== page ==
Emotional Anatomy: Sensational Illustrations To A Somatic Life

"We generally think of an attitude as a mental set. An attitude is a bodily set. Our attitudes are the framework of our form” - Stanley Keleman

Stanley Keleman’s Emotional Anatomy: The Structure of Experience (1985) maps “the geometry of somatic consciousness”. Keleman, director of Berkeley’s Center for Energetic Studies, explored the notion that the mind is connected to physical human shape. Your body speaks. This furthers the work of Frederick M. Alexander, founder of the Alexander Technique, who wrote in The Use of the Self (1932) on “the indivisible unity of the human organism”. It’s interesting stuff that illustrator and teacher Vincent Perez makes into something wonderful, depicting Keleman’s theorising in the most captivating, intricate and illuminating images, which you can see below:

 

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Keleman’s approach to somatic therapy follows on naturally from the identity of attitude and form. Accordingly, our emotions and thoughts are intimately connected to our muscular gestures. Our postures and form, our mobility and motility recount our emotional and cognitive history. We therefore organise our own emotional and mental realities. And here is the nub of it; if we organise our realities, we can disorganise and reorganise our muscular emotional pattern. This then is the central feature of Keleman’s work today.

In Wilde’s ‘Dorian Gray’, we are told how by the age of forty, we get the face we deserve. And as I say to my Alexander pupils, by the age of forty we get the body we deserve! But Keleman shows us that we can participate in our own reforming.

‘The basic adventure of life is how a person organises the form of his own existence, disorganises what is no longer relevant, and generates new experiences to become the person that he lives and not the person that he imagines he has to be.’ (Keleman, 1989)

Anthony Kinglsey

 

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As we face the world we are upright. The soft front of the body is exposed. We are prepared to move out of ourselves into the world or from the world into ourselves. Insults temporarily invoke the startle reflex; it may be perpetuated as stress. Uprightness and our move toward the world is interrupted. We attempt to preserve our humanity by defending ourselves.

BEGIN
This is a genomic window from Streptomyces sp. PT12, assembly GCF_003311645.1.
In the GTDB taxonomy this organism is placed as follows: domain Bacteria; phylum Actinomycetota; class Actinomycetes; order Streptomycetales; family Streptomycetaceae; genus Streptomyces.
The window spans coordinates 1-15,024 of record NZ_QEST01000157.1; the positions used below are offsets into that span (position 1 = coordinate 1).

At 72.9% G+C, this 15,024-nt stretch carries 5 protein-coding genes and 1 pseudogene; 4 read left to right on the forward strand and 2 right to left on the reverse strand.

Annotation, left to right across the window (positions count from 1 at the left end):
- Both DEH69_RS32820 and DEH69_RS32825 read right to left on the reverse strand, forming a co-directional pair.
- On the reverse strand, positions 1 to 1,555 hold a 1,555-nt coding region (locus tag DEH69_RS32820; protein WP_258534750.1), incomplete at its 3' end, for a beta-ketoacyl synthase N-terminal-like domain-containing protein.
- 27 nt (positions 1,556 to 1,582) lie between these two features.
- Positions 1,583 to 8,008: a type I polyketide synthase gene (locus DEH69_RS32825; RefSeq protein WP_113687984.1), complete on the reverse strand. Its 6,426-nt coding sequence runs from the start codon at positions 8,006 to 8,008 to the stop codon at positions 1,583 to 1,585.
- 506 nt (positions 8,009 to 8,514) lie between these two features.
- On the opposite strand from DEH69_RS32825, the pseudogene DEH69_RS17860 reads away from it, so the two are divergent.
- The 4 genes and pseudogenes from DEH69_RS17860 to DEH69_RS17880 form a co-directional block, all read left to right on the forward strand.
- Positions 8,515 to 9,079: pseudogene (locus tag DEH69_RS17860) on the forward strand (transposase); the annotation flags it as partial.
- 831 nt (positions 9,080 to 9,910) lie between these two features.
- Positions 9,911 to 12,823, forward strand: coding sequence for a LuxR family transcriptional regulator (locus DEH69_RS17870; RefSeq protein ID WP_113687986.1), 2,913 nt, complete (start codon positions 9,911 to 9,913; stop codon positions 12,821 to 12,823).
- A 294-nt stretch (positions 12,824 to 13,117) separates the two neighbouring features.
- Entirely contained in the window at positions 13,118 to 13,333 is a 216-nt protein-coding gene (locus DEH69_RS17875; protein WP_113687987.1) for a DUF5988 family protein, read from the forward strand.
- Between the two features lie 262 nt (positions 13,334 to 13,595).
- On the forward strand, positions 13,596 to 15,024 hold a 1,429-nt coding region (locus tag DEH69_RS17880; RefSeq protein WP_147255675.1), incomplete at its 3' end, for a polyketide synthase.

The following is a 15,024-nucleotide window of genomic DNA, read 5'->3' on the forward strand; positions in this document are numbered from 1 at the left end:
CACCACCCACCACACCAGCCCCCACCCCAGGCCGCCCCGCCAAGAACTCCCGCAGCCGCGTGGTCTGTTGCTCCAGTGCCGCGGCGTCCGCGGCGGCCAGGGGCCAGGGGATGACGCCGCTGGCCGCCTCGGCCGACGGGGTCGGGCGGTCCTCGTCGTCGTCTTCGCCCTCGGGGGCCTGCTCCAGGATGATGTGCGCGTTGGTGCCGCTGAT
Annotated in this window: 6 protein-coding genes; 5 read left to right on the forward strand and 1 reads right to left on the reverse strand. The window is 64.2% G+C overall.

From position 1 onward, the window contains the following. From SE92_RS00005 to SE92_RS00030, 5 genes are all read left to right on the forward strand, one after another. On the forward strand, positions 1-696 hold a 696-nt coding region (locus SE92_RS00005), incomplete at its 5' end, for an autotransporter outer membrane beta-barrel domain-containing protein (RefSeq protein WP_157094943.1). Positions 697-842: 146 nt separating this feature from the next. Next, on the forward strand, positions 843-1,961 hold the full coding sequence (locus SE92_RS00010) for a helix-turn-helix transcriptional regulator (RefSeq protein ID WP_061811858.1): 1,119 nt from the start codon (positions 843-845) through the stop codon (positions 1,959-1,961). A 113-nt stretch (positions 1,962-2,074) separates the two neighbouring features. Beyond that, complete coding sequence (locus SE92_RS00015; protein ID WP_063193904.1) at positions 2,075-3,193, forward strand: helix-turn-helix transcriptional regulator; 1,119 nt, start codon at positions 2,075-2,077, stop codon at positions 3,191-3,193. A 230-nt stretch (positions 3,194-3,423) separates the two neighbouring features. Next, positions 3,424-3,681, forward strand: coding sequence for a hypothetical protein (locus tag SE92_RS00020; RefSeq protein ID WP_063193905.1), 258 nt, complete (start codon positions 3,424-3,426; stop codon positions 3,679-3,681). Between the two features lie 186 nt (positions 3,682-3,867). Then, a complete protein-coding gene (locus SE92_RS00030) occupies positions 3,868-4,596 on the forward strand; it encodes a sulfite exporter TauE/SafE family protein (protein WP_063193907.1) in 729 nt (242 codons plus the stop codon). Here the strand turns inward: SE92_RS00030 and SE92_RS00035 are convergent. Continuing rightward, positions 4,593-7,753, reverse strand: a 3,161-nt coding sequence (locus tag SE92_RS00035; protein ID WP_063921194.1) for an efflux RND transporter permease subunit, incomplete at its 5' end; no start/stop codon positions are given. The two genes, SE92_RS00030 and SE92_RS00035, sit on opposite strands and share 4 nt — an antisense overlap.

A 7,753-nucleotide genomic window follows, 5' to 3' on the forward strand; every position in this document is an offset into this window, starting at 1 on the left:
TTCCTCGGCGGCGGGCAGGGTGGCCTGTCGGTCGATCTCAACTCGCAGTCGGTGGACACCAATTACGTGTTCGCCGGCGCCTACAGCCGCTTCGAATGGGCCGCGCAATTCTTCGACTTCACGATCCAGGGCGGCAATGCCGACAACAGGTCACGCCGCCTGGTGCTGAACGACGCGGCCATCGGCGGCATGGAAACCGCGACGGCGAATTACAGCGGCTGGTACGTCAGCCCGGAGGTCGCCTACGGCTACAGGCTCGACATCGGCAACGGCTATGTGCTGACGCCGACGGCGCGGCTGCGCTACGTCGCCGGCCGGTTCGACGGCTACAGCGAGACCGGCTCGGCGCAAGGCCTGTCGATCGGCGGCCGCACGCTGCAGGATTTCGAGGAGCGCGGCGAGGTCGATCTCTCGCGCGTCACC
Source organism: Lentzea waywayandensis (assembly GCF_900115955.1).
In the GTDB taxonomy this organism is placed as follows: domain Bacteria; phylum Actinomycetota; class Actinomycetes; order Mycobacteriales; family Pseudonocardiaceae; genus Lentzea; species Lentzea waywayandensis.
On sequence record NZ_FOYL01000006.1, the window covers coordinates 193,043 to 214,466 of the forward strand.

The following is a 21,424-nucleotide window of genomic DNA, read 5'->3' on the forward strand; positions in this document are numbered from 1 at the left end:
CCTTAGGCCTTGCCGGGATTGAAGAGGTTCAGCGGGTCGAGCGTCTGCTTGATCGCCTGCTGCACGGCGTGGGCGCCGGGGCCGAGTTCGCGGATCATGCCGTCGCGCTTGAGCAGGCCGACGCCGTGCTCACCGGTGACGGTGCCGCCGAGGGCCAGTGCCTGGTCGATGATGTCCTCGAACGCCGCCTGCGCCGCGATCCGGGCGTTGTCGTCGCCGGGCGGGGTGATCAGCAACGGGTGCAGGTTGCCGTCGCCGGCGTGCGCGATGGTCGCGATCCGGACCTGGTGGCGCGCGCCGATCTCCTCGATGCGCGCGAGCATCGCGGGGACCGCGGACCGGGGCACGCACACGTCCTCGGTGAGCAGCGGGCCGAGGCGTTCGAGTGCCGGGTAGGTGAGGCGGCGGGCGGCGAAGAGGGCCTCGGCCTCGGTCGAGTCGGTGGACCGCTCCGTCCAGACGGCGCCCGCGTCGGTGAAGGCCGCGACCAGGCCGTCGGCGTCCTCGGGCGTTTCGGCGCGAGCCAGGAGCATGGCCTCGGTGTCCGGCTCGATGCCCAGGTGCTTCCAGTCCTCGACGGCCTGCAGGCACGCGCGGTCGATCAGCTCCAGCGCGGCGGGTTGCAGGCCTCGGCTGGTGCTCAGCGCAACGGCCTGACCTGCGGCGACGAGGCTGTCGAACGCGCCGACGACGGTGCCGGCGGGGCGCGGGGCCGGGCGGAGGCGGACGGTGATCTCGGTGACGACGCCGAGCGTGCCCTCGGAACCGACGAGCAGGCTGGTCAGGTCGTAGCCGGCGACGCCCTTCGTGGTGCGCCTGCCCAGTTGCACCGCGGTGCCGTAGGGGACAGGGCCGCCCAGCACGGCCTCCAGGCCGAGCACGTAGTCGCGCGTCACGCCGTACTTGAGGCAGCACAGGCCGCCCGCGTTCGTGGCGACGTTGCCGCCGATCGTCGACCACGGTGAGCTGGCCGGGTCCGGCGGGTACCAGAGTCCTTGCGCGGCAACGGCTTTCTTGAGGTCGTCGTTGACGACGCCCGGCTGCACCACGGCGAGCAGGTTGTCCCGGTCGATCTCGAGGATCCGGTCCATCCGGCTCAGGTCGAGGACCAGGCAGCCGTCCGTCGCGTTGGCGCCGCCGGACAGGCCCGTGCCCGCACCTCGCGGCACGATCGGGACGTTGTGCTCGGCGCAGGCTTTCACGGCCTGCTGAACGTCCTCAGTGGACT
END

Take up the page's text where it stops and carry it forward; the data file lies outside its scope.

We are programmed with the startle reflex, a series of alarm responses lying along a continuum. The startle reflex begins with the investigative response, followed by assertion, then an annoyance reaction, then anger or avoidance, and, finally, submission and collapse. If the first response alleviates the insult, the event that interrupts us, the organism returns to homeostasis. If not, the first response can invoke the second, the second lead to the third, and so on. In cases of severe threat, the early stages of startle are by-passed and we jump immediately to a more extreme response. Yet the continuum of startle responses does not necessarily occur in an invariable order; neither are the steps sequential. One or several steps could be by-passed.
– Keleman (via)

 

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In addition to his terrific work with Keleman, Vince has sent us “some of my lecture drawings that I produced in front of my Anatomy students at California College of Art, where I received a Professor Emeritus when I retired. I did about 50,000 of them over a 40 year span.” Below are some of Vince’s other illustrations, and photos of him at work. Vince counts Time, Disney, LucasFilm, Roche and the Arion Press among his clients. His work can be found in the Museum of Modern Art and the Legion of Honor in San Francisco, the National Gallery in Washington D.C., and the Vatican in Rome.

 

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In Atlas of Human Anatomy and on his site you can see more of Vince’s terrific work.